Transmural pressure regulates the timing of synchronized branching and the rate of systemic smooth muscle contraction. (A) Tracings of the epithelial perimeter over time reveal that branches (asterisks) form simultaneously. (B) Temporal lineage diagram reveals that new branches emerge simultaneously in different regions of the epithelial tree. Vertical lines indicate the hierarchical relationship between branches, and the position of the branch node indicates the time of branch initiation. Systemic contractions of airway smooth muscle (red dashed line) occur immediately prior to epithelial branching. Panel A shows the second burst of branching of the lung in B, which was held at ΔP=300 Pa. (C,D) The time at which new branches form during each burst of branching after the start of culture (C) and the standard deviation of branch formation (D) within each burst for five different explants, for lungs held at ΔP=300 Pa. (E) The interval between epithelial branching (Δt) and frequency of systemic smooth muscle contraction depend on ΔP. Data are mean±s.d. for at least six explants. (F,G) As a branch forms and extends, systemic contractions drive lumenal fluid to the distal tips, as visualized by different colored pathlines from individually tracked fluorescent fluid tracers (F), and the lumenal diameter of the proximal airway decreases (G). (H) Pharmacologically inhibiting airway smooth muscle contraction arrests branching and lung development. Scale bars: 50 µm in F; 300 µm in H.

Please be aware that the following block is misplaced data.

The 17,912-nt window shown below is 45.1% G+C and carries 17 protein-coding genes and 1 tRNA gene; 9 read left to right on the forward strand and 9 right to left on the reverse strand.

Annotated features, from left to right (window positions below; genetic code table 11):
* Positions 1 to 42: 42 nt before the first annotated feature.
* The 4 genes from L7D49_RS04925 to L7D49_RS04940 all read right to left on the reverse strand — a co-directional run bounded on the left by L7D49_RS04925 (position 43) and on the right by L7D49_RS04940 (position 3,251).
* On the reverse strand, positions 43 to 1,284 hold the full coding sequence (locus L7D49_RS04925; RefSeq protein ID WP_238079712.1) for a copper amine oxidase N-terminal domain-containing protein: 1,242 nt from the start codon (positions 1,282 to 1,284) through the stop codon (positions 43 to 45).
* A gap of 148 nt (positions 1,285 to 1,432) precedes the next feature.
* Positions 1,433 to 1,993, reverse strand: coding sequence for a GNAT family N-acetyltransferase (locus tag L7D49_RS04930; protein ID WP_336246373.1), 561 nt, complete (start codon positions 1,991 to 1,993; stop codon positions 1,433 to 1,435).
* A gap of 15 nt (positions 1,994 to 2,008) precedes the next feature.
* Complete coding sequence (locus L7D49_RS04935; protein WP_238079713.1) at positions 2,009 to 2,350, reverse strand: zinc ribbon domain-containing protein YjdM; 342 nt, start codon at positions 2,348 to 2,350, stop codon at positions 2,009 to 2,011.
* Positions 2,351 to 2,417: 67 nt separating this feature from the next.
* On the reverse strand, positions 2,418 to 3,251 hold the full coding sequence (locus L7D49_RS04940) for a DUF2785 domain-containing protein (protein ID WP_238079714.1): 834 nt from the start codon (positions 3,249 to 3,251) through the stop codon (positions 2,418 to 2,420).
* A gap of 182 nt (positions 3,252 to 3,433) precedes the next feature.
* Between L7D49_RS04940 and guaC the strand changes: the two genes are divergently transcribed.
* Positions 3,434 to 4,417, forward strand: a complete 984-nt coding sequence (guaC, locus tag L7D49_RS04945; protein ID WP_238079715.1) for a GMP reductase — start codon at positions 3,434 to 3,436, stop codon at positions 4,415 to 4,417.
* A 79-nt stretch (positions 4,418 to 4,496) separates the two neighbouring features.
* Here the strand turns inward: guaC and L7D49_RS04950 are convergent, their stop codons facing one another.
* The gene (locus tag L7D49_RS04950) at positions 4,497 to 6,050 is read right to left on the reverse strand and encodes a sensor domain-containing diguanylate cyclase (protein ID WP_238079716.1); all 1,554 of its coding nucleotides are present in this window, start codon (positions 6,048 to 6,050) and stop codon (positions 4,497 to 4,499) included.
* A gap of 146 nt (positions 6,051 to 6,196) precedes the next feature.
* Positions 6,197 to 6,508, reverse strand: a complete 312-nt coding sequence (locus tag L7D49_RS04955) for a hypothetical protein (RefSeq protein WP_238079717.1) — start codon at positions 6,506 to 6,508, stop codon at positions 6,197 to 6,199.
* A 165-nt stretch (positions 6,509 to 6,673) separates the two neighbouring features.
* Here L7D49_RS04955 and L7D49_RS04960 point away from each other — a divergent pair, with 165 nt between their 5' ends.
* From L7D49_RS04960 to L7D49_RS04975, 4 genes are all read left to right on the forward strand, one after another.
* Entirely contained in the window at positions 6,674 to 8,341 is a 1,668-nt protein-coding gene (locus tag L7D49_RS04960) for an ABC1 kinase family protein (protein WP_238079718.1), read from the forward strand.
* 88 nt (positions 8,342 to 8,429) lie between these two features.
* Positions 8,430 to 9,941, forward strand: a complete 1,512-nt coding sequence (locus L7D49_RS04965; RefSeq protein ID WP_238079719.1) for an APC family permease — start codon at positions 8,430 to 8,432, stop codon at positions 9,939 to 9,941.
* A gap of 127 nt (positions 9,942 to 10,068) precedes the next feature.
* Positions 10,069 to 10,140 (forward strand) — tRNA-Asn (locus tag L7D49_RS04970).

This demonstration of periodic synchronized branching emphasizes the fact that morphogenesis of the airway epithelium is regulated globally within the lung. As the lung develops, smooth muscle encircles the airways and helps guide branch sites (Kim et al., 2015) (Fig. S5A,B). In cultured explants, nonuniform peristalsis-like contractions of the proximal airway smooth muscle have been observed to move fluid throughout the lumen, causing the tips of distal branches to cyclically dilate and relax (Schittny et al., 2000). To visualize the interaction of the airway epithelium and surrounding smooth muscle, we explanted lungs from transgenic mouse embryos expressing red fluorescent protein under the control of the α-smooth muscle actin promoter (αSMA-RFP) (Magness et al., 2004) (Fig. S5C). In addition to periodic high-frequency (∼1 min−1) peristalsis-like contractions (Fig. S5D), we also observed longer timescale systemic smooth muscle contractions, which caused a net flux of fluid into the extending branches (Fig. 3F; Movie 2), and gradually decreased the diameter of the proximal airways throughout the epithelial tree (Fig. 3G). These systemic contractions (dashed red lines in Fig. 3B) began 6-12 min before new branches appeared, continued as the branches extended, and were regulated by ΔP (Fig. 3E). Pharmacologically inhibiting smooth muscle contraction with nifedipine (Movie 3) (Kim et al., 2015), an L-type calcium channel blocker, disrupted systemic contractions and arrested branch extension (Fig. 3H). These results suggest that ΔP regulates both the timing of airway branching and of systemic smooth muscle contractions, which may be coupled globally across the lung. Although systemic contractions occurred periodically, and branches formed with each contraction, not every generation branched with each contraction.